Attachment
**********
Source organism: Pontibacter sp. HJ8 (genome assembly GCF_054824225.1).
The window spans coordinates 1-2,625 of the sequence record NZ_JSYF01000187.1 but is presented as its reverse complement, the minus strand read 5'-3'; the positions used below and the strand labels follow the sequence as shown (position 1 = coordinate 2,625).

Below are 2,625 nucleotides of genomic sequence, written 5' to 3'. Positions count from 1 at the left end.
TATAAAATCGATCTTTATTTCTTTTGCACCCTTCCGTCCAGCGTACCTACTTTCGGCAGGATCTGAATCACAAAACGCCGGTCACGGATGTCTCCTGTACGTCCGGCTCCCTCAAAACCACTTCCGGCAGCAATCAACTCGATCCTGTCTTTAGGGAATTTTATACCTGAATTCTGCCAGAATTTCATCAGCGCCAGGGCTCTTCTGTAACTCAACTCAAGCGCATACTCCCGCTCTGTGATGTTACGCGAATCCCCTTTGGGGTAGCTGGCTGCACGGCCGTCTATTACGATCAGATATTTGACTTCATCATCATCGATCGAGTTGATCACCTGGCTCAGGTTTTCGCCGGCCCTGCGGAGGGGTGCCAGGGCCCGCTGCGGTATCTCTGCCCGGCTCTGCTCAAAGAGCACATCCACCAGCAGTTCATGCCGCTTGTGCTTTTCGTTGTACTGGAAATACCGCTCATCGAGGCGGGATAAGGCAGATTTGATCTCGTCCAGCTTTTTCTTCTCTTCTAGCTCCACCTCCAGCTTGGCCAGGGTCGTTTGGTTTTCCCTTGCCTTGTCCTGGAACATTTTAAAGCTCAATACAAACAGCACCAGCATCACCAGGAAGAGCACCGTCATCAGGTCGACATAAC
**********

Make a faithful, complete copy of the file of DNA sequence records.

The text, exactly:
Source organism: Pontibacter sp. HJ8 (genome assembly GCF_054824225.1).
The window spans coordinates 1-2,625 of the sequence record NZ_JSYF01000187.1 but is presented as its reverse complement, the minus strand read 5'-3'; the positions used below and the strand labels follow the sequence as shown (position 1 = coordinate 2,625).

Below are 2,625 nucleotides of genomic sequence, written 5' to 3'. Positions count from 1 at the left end.
TATAAAATCGATCTTTATTTCTTTTGCACCCTTCCGTCCAGCGTACCTACTTTCGGCAGGATCTGAATCACAAAACGCCGGTCACGGATGTCTCCTGTACGTCCGGCTCCCTCAAAACCACTTCCGGCAGCAATCAACTCGATCCTGTCTTTAGGGAATTTTATACCTGAATTCTGCCAGAATTTCATCAGCGCCAGGGCTCTTCTGTAACTCAACTCAAGCGCATACTCCCGCTCTGTGATGTTACGCGAATCCCCTTTGGGGTAGCTGGCTGCACGGCCGTCTATTACGATCAGATATTTGACTTCATCATCATCGATCGAGTTGATCACCTGGCTCAGGTTTTCGCCGGCCCTGCGGAGGGGTGCCAGGGCCCGCTGCGGTATCTCTGCCCGGCTCTGCTCAAAGAGCACATCCACCAGCAGTTCATGCCGCTTGTGCTTTTCGTTGTACTGGAAATACCGCTCATCGAGGCGGGATAAGGCAGATTTGATCTCGTCCAGCTTTTTCTTCTCTTCTAGCTCCACCTCCAGCTTGGCCAGGGTCGTTTGGTTTTCCCTTGCCTTGTCCTGGAACATTTTAAAGCTCAATACAAACAGCACCAGCATCACCAGGAAGAGCACCGTCATCAGGTCGACATAAC